This is an inexperienced government, which cast aside the knowledge of how Westminster and Whitehall work which had been accumulated by its predecessors.

On arriving in Downing Street, David Cameron was surrounded by a group of professionals who had acquired, like him, a mastery of technique in the Conservative Research Department – a point which escapes Cardwell in his brief and not very illuminating history of SpAds.

Johnson had no such group around him, pursued a daringly unconventional course and in December 2019 won a famous election victory. Cardwell hails Dominic Cummings as “a strategic genius”, but does not have much to say about how all this happened.

For Cardwell belongs to the May interlude, a period about which nothing brilliant has yet been published.

Profile: Olive, sorry, Oliver Dowden, saviour of the arts, bedrock insider – and unknown to the public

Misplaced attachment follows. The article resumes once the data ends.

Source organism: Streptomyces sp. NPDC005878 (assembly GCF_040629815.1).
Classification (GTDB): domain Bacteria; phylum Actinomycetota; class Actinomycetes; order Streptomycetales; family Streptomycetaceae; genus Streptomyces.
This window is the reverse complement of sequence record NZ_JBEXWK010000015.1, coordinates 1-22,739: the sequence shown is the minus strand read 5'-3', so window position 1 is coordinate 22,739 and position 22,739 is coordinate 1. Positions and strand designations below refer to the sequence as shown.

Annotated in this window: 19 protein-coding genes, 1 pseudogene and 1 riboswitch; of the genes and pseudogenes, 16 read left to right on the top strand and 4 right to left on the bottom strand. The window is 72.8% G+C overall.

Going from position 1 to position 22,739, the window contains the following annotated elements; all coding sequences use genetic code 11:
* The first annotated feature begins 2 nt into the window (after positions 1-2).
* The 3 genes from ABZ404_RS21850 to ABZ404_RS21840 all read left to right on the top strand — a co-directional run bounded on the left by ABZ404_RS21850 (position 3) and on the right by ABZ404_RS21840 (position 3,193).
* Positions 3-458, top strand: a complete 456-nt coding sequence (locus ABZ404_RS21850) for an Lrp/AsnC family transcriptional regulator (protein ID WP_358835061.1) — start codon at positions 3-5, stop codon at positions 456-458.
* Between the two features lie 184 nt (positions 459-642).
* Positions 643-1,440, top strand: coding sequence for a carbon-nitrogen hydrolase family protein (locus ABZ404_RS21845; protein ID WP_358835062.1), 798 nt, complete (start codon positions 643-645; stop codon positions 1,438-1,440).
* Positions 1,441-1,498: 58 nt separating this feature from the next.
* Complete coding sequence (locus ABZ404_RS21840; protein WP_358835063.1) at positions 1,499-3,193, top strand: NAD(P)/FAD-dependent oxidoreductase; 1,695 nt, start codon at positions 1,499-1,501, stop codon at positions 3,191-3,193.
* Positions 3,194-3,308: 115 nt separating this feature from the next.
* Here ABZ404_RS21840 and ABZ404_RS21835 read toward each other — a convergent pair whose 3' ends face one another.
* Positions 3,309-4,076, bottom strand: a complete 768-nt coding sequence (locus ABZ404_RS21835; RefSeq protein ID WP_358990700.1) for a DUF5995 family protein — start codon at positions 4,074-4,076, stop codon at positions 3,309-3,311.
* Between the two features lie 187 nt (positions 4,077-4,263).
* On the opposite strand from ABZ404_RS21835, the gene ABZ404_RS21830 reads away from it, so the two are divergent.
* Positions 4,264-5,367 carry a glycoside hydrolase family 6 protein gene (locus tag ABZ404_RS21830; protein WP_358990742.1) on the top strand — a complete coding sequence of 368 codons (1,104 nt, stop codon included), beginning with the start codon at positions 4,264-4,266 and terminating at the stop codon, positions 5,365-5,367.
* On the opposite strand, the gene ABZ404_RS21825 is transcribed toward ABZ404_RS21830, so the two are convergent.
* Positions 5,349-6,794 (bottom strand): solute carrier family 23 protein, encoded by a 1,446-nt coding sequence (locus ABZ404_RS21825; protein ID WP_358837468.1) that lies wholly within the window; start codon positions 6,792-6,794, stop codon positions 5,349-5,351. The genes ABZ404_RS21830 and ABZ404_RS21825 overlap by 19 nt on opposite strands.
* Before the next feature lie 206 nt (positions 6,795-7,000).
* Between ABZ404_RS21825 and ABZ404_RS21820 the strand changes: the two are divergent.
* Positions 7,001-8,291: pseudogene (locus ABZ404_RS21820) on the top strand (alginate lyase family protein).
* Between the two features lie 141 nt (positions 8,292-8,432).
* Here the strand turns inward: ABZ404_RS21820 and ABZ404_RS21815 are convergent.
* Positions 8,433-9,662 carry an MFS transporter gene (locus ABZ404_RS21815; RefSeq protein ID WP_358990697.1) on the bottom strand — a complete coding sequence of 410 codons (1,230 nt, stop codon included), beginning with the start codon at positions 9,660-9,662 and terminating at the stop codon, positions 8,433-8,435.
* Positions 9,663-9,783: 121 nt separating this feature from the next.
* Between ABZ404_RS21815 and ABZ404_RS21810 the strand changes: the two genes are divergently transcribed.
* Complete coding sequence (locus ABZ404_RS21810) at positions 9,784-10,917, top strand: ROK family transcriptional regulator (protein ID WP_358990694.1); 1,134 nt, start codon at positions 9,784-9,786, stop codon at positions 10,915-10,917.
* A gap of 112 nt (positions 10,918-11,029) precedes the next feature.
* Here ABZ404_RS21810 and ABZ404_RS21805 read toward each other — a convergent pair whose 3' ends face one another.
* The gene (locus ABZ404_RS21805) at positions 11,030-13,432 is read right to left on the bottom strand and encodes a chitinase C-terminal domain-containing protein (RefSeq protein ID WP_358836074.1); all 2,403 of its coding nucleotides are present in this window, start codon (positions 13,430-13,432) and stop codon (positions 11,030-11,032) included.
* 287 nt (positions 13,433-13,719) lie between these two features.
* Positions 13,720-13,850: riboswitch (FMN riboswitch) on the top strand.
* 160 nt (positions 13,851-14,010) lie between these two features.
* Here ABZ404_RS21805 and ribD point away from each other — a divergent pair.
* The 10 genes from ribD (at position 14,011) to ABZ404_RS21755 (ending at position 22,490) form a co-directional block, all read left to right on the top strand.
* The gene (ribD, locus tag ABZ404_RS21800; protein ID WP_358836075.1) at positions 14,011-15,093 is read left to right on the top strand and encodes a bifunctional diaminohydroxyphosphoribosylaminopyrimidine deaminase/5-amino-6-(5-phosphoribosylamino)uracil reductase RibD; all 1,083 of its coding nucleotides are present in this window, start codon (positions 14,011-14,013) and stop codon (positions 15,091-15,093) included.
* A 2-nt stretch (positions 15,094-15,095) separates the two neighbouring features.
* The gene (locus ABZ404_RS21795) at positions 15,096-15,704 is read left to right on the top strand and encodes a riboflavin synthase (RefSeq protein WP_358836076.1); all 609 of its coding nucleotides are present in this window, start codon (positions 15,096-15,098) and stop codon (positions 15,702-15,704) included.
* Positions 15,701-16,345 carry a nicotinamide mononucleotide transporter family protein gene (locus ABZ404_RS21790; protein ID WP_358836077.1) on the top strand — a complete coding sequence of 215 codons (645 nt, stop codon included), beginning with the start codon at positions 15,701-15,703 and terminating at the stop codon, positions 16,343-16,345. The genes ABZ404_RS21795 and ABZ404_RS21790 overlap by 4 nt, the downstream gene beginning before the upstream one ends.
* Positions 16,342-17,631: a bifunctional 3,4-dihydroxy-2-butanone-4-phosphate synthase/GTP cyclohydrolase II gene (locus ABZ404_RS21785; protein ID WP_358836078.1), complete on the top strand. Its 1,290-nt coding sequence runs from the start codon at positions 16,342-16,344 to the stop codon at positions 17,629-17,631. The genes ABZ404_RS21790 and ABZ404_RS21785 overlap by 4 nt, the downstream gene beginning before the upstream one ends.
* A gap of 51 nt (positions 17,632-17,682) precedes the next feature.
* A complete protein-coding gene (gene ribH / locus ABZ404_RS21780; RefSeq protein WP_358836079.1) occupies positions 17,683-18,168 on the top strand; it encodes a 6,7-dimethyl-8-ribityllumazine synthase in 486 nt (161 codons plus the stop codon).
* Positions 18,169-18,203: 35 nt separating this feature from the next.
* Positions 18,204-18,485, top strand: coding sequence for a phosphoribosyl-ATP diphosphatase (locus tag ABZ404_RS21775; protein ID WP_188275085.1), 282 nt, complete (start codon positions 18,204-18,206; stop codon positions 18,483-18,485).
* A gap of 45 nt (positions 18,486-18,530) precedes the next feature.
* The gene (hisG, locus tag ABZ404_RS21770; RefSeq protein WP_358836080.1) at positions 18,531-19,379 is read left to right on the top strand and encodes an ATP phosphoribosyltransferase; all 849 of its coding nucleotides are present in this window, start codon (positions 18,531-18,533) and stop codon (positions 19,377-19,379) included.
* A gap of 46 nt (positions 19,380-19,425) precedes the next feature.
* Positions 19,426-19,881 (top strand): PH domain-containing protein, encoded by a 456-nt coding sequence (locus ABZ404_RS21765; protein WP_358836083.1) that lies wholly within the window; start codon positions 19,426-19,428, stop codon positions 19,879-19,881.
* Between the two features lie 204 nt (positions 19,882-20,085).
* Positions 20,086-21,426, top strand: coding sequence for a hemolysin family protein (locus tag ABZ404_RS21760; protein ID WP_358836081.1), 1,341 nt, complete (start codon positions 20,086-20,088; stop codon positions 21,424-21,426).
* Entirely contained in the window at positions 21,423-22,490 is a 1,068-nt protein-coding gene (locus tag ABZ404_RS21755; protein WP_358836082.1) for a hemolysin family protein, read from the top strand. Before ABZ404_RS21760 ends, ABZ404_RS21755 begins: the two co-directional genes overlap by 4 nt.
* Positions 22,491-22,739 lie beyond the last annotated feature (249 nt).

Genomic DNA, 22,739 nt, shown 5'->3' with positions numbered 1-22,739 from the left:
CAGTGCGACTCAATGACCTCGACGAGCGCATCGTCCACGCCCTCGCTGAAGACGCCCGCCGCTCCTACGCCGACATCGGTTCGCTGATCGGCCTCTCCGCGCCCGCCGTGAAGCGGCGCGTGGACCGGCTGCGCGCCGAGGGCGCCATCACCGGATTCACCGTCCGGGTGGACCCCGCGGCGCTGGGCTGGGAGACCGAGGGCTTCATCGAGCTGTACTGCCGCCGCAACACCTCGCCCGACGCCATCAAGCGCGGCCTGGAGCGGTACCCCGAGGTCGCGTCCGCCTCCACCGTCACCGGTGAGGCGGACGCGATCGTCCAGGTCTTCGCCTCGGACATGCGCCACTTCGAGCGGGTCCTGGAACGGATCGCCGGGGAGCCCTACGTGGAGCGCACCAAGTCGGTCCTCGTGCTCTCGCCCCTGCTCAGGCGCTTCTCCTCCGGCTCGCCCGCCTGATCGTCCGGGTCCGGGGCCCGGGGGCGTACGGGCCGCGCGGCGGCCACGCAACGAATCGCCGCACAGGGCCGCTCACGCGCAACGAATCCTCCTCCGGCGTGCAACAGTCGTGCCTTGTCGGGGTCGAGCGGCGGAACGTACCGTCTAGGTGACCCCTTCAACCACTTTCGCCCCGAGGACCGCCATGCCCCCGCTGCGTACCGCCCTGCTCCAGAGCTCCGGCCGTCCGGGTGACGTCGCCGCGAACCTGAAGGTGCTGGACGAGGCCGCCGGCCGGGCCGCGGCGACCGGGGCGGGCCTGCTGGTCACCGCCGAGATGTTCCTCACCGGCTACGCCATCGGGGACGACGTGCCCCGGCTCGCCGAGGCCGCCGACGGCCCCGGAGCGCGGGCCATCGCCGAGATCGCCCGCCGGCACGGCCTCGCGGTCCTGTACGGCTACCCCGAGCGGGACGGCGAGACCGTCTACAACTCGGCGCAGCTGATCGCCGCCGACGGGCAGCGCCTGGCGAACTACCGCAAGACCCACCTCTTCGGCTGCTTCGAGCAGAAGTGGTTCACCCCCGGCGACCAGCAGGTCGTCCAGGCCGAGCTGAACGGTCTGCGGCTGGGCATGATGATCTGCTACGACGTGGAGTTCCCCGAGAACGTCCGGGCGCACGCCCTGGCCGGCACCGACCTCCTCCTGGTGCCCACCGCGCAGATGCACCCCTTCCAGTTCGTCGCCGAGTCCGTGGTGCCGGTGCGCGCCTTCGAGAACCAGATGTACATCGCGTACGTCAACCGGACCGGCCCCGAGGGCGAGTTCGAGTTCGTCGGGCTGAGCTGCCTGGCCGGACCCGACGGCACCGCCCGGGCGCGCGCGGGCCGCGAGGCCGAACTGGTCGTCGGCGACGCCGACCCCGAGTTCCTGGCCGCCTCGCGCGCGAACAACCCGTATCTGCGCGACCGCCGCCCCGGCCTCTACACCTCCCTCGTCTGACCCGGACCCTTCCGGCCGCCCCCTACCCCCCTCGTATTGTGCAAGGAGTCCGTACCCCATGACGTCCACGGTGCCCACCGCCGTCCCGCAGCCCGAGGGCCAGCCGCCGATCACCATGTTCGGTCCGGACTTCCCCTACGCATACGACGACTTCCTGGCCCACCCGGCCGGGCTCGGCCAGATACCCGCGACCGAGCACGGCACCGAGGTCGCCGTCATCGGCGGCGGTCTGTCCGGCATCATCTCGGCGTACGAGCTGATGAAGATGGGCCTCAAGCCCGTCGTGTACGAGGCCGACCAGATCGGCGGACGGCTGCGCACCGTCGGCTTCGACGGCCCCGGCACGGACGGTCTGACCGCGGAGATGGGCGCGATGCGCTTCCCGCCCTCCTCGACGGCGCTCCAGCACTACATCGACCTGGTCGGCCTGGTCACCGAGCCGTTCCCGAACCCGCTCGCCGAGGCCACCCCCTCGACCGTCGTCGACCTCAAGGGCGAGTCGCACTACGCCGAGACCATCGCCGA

9 Jul

By far the greatest power of a Prime Minister is the power of patronage. He or she decides who to appoint to ministerial posts, and the Government prospers or fails largely as a result of whether these people prove able to rise to the level of events.

In February, Boris Johnson made Oliver Dowden Secretary of State for Digital, Culture, Media and Sport.

Dowden is unknown to the wider public, and in ConservativeHome’s latest Cabinet league table is buried two-thirds of the way down the list, among a cluster of other ministers who have yet to become household names.

Leading figures in the arts had little faith he would be able to rescue their sector from the disastrous impact of Covid-19, and were getting ready to go mad at him with rage.

Instead of which he and Rishi Sunak astonished the world of the arts, at the start of this week, with a package of support for the arts which the leading figures queued up to praise.

As Charlotte Gill pointed out on ConHome, Dowden had been underestimated.

Here is a minister who knows how to get things done, including the tricky art of persuading the Treasury to part with the necessary funds.

Dowden is a professional politician, indeed a professional man of government: the kind of person at whom it is easy to sneer, but without whom nothing in Whitehall would move.